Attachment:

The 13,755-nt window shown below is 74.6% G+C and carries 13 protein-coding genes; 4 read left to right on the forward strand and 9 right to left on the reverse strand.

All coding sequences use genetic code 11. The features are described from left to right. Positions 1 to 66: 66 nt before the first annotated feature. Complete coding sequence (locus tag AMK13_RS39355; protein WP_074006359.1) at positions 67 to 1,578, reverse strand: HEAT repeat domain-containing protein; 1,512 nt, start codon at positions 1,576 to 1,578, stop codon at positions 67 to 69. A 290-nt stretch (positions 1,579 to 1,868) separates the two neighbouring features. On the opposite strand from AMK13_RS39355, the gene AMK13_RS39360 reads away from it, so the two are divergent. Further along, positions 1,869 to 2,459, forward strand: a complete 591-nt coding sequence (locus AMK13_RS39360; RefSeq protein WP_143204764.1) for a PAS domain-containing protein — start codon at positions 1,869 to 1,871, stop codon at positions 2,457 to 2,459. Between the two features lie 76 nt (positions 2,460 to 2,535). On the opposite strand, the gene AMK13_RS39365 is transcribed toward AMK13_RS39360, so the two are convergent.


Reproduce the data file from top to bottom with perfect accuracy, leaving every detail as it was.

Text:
The 13,755-nt window shown below is 74.6% G+C and carries 13 protein-coding genes; 4 read left to right on the forward strand and 9 right to left on the reverse strand.

All coding sequences use genetic code 11. The features are described from left to right. Positions 1 to 66: 66 nt before the first annotated feature. Complete coding sequence (locus tag AMK13_RS39355; protein WP_074006359.1) at positions 67 to 1,578, reverse strand: HEAT repeat domain-containing protein; 1,512 nt, start codon at positions 1,576 to 1,578, stop codon at positions 67 to 69. A 290-nt stretch (positions 1,579 to 1,868) separates the two neighbouring features. On the opposite strand from AMK13_RS39355, the gene AMK13_RS39360 reads away from it, so the two are divergent. Further along, positions 1,869 to 2,459, forward strand: a complete 591-nt coding sequence (locus AMK13_RS39360; RefSeq protein WP_143204764.1) for a PAS domain-containing protein — start codon at positions 1,869 to 1,871, stop codon at positions 2,457 to 2,459. Between the two features lie 76 nt (positions 2,460 to 2,535). On the opposite strand, the gene AMK13_RS39365 is transcribed toward AMK13_RS39360, so the two are convergent.